Natural Resources, School of

 

Date of this Version

10-2016

Document Type

Article

Citation

Korean J Parasitol Vol. 54, No. 5: 605-616, October 2016

https://doi.org/10.3347/kjp.2016.54.5.605

Comments

© 2016, Korean Society for Parasitology and Tropical Medicine This is an Open Access article distributed under the terms of the Creative Commons Attribution Non-Commercial License

Abstract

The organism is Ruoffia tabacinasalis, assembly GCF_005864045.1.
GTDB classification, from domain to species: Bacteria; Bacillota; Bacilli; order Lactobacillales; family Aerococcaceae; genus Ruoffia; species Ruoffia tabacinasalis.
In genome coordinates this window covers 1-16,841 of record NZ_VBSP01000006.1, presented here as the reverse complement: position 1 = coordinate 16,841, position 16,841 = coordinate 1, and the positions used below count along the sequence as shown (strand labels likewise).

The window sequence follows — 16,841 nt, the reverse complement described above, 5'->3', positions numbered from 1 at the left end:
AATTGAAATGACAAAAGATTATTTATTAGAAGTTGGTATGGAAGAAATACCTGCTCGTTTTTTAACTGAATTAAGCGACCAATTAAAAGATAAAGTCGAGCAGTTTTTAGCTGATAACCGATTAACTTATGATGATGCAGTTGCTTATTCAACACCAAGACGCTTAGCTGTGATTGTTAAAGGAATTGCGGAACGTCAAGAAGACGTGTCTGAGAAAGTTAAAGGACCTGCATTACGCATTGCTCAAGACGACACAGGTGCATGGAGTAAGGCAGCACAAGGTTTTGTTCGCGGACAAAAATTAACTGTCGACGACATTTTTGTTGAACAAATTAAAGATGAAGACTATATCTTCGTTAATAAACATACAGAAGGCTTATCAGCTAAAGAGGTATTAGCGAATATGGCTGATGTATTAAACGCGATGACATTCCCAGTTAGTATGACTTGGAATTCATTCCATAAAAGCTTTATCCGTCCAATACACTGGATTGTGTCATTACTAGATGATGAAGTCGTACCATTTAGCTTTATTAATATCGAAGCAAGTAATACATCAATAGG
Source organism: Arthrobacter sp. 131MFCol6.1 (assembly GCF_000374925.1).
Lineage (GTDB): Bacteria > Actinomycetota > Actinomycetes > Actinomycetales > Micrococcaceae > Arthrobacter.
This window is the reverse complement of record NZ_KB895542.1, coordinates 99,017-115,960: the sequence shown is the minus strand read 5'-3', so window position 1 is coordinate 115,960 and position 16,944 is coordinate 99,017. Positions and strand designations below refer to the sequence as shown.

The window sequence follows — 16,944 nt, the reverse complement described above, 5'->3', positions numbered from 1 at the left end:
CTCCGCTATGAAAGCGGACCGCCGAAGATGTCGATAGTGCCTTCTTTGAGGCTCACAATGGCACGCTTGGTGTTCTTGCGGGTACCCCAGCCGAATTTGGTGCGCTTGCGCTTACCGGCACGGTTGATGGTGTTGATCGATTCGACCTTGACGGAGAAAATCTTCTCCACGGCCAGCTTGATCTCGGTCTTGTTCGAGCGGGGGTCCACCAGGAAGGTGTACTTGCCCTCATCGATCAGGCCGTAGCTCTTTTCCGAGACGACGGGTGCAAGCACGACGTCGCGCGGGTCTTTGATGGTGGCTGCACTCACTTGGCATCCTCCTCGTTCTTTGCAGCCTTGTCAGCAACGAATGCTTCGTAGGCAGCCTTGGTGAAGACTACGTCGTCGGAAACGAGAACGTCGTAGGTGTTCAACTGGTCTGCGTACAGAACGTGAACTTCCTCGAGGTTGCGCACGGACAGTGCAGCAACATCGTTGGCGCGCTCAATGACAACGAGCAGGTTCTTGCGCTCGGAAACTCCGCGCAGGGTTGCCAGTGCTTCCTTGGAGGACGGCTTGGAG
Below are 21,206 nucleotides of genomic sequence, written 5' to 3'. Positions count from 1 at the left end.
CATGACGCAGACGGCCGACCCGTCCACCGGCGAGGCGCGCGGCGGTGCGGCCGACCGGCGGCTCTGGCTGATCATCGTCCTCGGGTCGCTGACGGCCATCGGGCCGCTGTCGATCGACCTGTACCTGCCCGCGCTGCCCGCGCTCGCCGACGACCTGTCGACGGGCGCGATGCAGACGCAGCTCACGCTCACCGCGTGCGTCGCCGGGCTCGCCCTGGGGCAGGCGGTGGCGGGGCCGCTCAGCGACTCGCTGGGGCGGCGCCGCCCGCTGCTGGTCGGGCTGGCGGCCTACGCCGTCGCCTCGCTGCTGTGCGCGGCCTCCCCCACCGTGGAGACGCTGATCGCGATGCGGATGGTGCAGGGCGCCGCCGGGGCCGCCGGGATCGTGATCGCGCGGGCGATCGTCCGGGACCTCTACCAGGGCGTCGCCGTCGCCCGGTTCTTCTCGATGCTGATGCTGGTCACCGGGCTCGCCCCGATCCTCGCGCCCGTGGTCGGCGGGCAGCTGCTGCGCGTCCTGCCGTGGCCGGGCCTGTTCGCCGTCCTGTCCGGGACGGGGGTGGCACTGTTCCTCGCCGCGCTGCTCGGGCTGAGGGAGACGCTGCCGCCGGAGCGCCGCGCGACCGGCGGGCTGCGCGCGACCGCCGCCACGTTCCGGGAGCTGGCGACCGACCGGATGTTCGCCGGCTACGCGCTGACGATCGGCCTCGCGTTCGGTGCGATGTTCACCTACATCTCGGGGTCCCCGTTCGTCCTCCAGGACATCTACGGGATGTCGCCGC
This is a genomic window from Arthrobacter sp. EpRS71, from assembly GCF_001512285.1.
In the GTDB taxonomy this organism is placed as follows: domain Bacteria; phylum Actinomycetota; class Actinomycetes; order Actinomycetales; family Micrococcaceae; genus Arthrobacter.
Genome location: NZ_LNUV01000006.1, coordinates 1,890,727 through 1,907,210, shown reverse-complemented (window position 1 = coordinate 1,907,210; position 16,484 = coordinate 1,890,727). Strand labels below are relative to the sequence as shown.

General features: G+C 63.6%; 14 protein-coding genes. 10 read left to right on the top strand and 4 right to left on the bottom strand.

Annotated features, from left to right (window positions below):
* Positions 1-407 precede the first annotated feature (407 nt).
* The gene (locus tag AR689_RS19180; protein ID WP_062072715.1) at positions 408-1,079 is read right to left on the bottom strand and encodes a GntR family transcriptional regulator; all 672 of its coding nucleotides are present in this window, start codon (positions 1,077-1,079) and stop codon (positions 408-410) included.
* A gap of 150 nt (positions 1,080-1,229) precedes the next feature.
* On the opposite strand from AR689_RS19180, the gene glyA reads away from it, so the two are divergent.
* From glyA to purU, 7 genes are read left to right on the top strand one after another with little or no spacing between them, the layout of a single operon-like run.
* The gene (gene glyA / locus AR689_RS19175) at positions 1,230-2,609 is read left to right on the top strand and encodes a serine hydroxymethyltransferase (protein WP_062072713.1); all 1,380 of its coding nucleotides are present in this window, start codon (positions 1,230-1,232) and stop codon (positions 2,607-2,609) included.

In the present study, quids from La Cueva de los Muertos Chiquitos (CMC) were subjected to ELISA tests for 2 protozoan parasites, Toxoplasma gondii (n=45) and Trypanosoma cruzi (n=43). The people who occupied CMC, the Loma San Gabriel, lived throughout much of present-day Durango and Zacatecas in Mexico. The known pathoecology of these people puts them into at-risk categories for the transmission of T. gondii and T. cruzi. Human antibodies created in response to these 2 parasites can be detected in modern saliva using ELISA kits intended for use with human serum. For these reasons, quids were reconstituted and subjected to ELISA testing. All test wells yielded negative results. These re­sults could be a factor of improper methods because there is no precedence for this work in the existing literature. The results could equally be a simple matter of parasite absence among those people who occupied CMC. A final consider­ation is the taphonomy of human antibodies and whether or not ELISA is a sufficient method for recovering antibodies from archaeological contexts. An additional ELISA test targeting secretory IgA (sIgA) was conducted to further examine the failure to detect parasite-induced antibodies from quids. Herein, the methods used for quid preparation and ELISA procedures are described so that they can be further developed by future researchers. The results are discussed in light of the potential future of quid analysis.